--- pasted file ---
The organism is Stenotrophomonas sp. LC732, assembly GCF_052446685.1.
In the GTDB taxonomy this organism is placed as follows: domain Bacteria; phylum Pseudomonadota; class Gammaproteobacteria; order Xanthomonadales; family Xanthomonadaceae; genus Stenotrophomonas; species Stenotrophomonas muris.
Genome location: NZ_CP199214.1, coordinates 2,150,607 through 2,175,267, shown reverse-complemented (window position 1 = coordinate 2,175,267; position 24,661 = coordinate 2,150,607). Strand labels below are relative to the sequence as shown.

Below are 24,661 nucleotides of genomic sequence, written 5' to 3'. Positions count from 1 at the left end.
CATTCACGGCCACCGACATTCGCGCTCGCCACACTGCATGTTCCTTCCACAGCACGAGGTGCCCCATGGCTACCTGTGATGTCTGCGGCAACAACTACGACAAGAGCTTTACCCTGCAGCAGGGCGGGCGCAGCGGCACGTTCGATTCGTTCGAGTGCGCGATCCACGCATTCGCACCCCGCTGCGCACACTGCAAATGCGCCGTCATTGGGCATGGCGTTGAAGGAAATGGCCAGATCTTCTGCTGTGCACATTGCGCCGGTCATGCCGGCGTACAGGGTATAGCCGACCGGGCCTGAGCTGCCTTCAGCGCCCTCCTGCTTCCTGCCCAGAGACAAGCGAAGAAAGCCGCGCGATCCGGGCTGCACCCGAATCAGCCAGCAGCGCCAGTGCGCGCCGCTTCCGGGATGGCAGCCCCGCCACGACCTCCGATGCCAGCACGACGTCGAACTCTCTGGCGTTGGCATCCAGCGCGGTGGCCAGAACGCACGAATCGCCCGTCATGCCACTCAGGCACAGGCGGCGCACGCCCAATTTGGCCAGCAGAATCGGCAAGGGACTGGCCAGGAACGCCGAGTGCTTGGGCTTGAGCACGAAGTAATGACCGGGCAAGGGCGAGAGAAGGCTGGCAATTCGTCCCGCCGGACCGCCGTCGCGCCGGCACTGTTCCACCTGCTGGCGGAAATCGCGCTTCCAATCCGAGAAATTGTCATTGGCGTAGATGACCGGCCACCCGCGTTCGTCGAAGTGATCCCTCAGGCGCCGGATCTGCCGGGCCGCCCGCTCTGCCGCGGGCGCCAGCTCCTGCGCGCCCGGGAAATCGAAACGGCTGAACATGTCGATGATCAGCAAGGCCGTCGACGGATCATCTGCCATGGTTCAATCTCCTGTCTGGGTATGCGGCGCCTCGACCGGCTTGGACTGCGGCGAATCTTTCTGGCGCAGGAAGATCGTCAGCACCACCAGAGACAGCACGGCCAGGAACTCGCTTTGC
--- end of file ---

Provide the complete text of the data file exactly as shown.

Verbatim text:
The organism is Stenotrophomonas sp. LC732, assembly GCF_052446685.1.
In the GTDB taxonomy this organism is placed as follows: domain Bacteria; phylum Pseudomonadota; class Gammaproteobacteria; order Xanthomonadales; family Xanthomonadaceae; genus Stenotrophomonas; species Stenotrophomonas muris.
Genome location: NZ_CP199214.1, coordinates 2,150,607 through 2,175,267, shown reverse-complemented (window position 1 = coordinate 2,175,267; position 24,661 = coordinate 2,150,607). Strand labels below are relative to the sequence as shown.

Below are 24,661 nucleotides of genomic sequence, written 5' to 3'. Positions count from 1 at the left end.
CATTCACGGCCACCGACATTCGCGCTCGCCACACTGCATGTTCCTTCCACAGCACGAGGTGCCCCATGGCTACCTGTGATGTCTGCGGCAACAACTACGACAAGAGCTTTACCCTGCAGCAGGGCGGGCGCAGCGGCACGTTCGATTCGTTCGAGTGCGCGATCCACGCATTCGCACCCCGCTGCGCACACTGCAAATGCGCCGTCATTGGGCATGGCGTTGAAGGAAATGGCCAGATCTTCTGCTGTGCACATTGCGCCGGTCATGCCGGCGTACAGGGTATAGCCGACCGGGCCTGAGCTGCCTTCAGCGCCCTCCTGCTTCCTGCCCAGAGACAAGCGAAGAAAGCCGCGCGATCCGGGCTGCACCCGAATCAGCCAGCAGCGCCAGTGCGCGCCGCTTCCGGGATGGCAGCCCCGCCACGACCTCCGATGCCAGCACGACGTCGAACTCTCTGGCGTTGGCATCCAGCGCGGTGGCCAGAACGCACGAATCGCCCGTCATGCCACTCAGGCACAGGCGGCGCACGCCCAATTTGGCCAGCAGAATCGGCAAGGGACTGGCCAGGAACGCCGAGTGCTTGGGCTTGAGCACGAAGTAATGACCGGGCAAGGGCGAGAGAAGGCTGGCAATTCGTCCCGCCGGACCGCCGTCGCGCCGGCACTGTTCCACCTGCTGGCGGAAATCGCGCTTCCAATCCGAGAAATTGTCATTGGCGTAGATGACCGGCCACCCGCGTTCGTCGAAGTGATCCCTCAGGCGCCGGATCTGCCGGGCCGCCCGCTCTGCCGCGGGCGCCAGCTCCTGCGCGCCCGGGAAATCGAAACGGCTGAACATGTCGATGATCAGCAAGGCCGTCGACGGATCATCTGCCATGGTTCAATCTCCTGTCTGGGTATGCGGCGCCTCGACCGGCTTGGACTGCGGCGAATCTTTCTGGCGCAGGAAGATCGTCAGCACCACCAGAGACAGCACGGCCAGGAACTCGCTTTGC